Palomar Mountain State Park: Deluge Edition

The recent storms that rolled through left a tremendous amount of precipitation across all of non-desert Southern California. Palomar Mountain, with its advantageous geographic position, received between 6-9″ of precipitation, depending on location, which represents between 1/5 and 1/3 of its annual average precipitation. In other words, it poured.

Distance: 4.5
Elevation Gained: 350′
Difficulty: Easy
Time: 2:45
Critters: Somewhere between 25-35 deer, bandtail pigeons, hawks, squirrels, a flock of wild turkeys

Get there like this.

Note: There is an $8 day use fee.



Since I’ve written about Palomar so many times, I’ll provide a brief synopsis of the hike. I started out at Doane Pond, where I completed a loop around Lower Doane Valley, including French Valley, the Weir Trail, and the Doane Valley Nature Trail. This represents the best part of Palomar State Park. Doane Creek, which had been slowed to a trickle, was now gushing, although not as a torrent. It looked healthy and full thanks to the nearly 8″ of rain feeding it. I’ve never seen so many deer in one time and one place in all of my life. They lounged in the meadow feasting off of new growth. My intention was to hike the full loop, but after this jaunt, I was satisfied. The rest is in the pictures.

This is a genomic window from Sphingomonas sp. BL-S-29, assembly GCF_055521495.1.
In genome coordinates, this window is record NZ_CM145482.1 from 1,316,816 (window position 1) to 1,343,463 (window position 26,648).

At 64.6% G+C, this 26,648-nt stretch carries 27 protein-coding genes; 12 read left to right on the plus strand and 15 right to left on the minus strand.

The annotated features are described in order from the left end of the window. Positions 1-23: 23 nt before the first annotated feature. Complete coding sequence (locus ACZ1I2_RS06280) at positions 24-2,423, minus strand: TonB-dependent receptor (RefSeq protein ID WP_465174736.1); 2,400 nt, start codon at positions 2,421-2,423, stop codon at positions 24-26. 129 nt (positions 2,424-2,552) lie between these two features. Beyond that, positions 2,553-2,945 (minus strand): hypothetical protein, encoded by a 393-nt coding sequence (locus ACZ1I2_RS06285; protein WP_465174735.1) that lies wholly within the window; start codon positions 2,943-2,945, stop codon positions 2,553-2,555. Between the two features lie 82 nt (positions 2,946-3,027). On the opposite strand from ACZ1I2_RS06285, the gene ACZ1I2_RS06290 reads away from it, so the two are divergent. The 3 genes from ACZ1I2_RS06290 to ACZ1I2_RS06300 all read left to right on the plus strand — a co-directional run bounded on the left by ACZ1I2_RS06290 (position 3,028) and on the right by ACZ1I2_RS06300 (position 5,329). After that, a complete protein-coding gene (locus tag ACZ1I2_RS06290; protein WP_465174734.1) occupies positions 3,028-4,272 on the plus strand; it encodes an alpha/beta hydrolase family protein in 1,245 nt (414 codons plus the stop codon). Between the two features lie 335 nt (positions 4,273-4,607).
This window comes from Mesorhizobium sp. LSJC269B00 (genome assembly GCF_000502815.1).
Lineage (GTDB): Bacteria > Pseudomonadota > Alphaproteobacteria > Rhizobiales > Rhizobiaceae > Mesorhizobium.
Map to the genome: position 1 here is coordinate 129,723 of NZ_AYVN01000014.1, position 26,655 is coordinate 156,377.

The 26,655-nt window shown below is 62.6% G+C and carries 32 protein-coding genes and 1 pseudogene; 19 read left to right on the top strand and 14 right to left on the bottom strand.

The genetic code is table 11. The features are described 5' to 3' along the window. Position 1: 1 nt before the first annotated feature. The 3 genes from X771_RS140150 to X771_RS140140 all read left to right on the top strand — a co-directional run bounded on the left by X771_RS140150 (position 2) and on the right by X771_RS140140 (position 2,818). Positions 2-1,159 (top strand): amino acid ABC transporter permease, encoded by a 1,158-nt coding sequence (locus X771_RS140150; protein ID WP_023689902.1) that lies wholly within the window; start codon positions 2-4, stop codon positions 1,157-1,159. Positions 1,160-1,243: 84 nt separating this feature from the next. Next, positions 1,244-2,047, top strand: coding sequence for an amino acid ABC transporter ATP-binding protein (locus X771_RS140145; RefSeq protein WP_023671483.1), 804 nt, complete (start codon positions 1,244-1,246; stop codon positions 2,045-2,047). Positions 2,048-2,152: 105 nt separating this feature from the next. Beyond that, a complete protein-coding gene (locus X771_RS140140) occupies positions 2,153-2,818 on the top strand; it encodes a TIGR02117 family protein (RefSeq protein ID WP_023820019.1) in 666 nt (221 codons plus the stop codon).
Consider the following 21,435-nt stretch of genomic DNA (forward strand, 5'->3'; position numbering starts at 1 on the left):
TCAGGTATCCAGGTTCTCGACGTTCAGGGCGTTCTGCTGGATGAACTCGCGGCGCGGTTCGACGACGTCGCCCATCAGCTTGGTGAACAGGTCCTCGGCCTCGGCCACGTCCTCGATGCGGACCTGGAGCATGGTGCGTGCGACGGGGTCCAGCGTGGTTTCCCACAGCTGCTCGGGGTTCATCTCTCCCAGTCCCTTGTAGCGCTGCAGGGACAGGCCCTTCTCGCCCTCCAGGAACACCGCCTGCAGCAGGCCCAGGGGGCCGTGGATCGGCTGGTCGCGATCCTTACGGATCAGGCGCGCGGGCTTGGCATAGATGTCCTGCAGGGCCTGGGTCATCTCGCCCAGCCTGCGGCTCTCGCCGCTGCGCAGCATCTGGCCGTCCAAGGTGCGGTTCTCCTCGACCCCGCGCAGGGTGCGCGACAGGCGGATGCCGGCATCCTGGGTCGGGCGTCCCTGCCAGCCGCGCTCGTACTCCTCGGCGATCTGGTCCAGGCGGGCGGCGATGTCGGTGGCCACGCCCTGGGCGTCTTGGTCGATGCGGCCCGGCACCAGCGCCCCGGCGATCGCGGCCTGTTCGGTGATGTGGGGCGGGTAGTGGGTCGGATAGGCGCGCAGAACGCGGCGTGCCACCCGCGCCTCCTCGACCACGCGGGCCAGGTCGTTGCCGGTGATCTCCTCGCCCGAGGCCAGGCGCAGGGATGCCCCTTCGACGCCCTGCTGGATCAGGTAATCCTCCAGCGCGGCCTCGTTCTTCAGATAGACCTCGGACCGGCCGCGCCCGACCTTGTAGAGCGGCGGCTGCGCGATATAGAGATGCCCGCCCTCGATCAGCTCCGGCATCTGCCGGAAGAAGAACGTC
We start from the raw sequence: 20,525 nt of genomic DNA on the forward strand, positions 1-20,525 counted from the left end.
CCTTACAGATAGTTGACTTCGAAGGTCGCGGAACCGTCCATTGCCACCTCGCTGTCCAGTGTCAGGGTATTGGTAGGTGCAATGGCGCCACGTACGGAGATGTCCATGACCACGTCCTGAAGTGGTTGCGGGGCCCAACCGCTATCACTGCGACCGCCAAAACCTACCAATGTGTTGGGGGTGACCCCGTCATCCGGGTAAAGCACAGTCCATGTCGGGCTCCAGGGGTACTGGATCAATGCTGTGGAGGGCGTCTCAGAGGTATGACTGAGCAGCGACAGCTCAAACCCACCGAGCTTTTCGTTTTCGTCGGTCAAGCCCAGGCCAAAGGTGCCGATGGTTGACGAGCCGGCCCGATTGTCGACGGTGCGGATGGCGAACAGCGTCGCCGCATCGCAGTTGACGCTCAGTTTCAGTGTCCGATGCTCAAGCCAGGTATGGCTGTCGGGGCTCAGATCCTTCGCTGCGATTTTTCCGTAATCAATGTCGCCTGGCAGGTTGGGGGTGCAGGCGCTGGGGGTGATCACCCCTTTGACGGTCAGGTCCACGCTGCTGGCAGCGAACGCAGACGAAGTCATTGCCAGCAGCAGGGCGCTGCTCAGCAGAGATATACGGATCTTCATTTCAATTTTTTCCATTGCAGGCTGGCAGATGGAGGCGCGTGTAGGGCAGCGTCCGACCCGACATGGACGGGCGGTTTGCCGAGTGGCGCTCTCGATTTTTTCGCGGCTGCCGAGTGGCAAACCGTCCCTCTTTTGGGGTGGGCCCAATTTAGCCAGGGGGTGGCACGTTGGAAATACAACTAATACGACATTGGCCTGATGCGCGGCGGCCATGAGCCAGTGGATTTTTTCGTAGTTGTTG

Doane Pond, full to the brim,


Looking out over Lower Doane Valley


Ponderosa Pine needles


Doane Valley Nature Trail




Fog settling in on Thunder Ridge


French Creek


French Valley




Ponderosa Pines


In silhouette



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